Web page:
Perry grunted, which was all the response he cared to give. Rad was wrong, but Perry wouldn’t imply the Chief didn’t remember how his kids had behaved when they were that age. More than likely his wife did most of the raising anyway. And the Chief’s kids didn’t grow up using the Internet as their main source for communicating with their peers.
Perry got damn sick and tired of the assumption that since he’d never fathered a child he therefore was clueless about them. “You should call it a day, too,” he said as he headed out the door. He didn’t wait for the Chief’s response.
Carlos Ramos, Perry’s partner, had already headed home for the night, not because he hurried home to a wife and children. Like Perry, Carlos took wearing his uniform very seriously. It left little time to find that perfect soul mate. That didn’t make him any less of a man. Unless they were hot and heavy in a serious investigation, Carlos always cut out at quitting time. His mother was elderly and suffered from dementia. He didn’t have the heart to put her in a home, and for that Perry respected him even more. Carlos owned a duplex and his mother still lived in her own home, maintaining her pride, and managing for herself for the most part. But Carlos was right there for her always.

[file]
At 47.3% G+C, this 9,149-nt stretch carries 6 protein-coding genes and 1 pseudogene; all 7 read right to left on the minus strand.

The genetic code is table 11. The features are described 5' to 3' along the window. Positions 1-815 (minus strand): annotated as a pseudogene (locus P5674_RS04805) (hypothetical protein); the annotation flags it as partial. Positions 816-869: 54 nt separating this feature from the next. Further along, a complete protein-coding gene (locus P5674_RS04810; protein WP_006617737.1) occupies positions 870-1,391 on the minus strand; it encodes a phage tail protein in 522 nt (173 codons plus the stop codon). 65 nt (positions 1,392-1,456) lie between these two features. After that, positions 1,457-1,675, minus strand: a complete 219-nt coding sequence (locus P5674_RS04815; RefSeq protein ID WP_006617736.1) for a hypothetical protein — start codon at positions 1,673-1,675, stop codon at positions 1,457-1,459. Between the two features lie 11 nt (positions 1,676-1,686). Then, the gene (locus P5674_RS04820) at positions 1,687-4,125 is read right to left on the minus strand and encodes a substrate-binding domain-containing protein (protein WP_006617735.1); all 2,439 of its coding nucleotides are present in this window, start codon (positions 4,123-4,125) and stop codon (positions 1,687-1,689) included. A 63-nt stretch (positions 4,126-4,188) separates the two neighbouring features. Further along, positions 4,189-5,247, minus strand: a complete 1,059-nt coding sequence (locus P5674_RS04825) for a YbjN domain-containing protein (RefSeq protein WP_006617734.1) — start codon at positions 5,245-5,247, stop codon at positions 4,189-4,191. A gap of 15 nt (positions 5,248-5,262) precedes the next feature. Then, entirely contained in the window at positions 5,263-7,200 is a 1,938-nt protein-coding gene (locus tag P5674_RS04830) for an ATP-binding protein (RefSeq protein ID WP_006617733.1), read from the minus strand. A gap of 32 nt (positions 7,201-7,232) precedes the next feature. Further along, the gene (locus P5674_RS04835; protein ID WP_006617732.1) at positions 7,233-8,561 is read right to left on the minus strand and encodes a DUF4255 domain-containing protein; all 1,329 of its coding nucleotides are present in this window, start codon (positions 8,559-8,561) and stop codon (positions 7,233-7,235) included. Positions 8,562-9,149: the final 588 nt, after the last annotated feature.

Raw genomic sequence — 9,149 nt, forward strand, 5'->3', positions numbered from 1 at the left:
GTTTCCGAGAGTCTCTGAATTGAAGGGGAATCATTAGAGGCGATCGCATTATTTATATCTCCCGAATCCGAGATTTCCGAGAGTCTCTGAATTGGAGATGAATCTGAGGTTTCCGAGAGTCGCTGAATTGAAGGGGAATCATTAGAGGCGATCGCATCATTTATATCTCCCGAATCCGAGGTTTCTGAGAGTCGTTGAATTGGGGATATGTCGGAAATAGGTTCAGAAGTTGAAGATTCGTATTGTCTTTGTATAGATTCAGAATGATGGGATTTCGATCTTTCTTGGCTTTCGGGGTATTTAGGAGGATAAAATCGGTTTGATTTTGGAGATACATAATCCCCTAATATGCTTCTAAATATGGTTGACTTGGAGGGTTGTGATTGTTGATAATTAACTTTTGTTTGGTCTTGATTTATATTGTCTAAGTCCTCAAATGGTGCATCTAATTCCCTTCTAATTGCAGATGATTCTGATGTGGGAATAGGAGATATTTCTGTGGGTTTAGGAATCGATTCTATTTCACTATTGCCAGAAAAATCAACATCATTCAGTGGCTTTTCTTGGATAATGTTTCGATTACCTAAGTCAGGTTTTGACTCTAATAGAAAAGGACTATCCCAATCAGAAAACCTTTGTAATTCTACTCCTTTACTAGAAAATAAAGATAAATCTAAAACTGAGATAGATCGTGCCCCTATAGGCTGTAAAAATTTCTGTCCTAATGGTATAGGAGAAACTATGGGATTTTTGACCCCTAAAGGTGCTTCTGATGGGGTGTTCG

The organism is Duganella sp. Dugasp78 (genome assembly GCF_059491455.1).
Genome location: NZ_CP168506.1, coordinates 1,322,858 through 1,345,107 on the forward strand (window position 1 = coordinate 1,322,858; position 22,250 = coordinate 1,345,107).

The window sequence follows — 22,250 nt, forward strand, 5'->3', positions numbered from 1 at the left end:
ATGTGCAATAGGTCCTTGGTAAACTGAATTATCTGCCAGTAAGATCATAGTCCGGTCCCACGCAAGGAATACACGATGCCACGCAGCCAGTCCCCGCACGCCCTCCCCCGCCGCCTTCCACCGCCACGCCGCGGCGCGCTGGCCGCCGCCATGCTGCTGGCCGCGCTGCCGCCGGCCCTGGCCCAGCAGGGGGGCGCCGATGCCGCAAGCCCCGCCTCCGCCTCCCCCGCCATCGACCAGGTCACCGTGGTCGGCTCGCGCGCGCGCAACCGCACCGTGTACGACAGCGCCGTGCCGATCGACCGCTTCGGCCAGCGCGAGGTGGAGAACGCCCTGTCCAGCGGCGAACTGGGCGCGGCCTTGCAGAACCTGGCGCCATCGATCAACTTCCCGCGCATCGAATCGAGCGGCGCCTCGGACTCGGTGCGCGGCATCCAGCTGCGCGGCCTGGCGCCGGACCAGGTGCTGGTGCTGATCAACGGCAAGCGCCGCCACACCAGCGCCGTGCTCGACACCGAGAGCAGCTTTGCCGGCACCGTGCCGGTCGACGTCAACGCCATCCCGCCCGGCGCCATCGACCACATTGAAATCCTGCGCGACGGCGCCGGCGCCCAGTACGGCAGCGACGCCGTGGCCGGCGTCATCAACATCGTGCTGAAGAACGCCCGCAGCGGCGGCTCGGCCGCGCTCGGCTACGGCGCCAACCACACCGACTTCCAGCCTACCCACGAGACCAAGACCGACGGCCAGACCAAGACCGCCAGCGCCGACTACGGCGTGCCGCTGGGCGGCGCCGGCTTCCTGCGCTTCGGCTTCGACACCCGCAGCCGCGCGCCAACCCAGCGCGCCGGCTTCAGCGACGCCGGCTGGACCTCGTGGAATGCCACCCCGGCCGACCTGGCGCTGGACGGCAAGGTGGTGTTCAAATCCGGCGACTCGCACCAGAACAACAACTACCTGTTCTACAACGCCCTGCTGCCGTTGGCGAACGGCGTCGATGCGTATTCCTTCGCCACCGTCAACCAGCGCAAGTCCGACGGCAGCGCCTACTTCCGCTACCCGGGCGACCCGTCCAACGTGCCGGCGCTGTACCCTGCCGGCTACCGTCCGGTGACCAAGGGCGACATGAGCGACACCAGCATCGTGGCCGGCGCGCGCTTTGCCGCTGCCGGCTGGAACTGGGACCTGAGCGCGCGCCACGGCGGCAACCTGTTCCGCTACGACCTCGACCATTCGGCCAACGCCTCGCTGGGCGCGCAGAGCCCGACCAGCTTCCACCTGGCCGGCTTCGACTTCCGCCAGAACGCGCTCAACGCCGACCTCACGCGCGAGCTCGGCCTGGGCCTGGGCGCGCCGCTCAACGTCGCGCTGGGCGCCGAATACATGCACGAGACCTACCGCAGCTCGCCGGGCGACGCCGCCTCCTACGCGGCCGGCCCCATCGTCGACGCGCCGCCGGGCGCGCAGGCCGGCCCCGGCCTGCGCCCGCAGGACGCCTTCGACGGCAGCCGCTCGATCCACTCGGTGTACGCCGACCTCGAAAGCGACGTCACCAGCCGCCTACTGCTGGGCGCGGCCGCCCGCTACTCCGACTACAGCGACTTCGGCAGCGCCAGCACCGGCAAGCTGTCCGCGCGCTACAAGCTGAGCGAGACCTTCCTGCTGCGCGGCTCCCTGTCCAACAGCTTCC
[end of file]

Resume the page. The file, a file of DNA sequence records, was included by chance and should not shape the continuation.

“You headed home?” Lieutenant Barker looked up from a stack of files and pulled her glasses off that had already slipped to the edge of her nose. “What’s wrong?”
Perry forced the scowl from his face and shook his head. “Long day.”
“I heard you had a hell of a mess with that kid yesterday. Thank God for overprotective parents, huh?”
“No shit.” He paused at his desk, which was at an angle from hers and focused on the files she’d stacked in the corner facing him. “What are you doing?”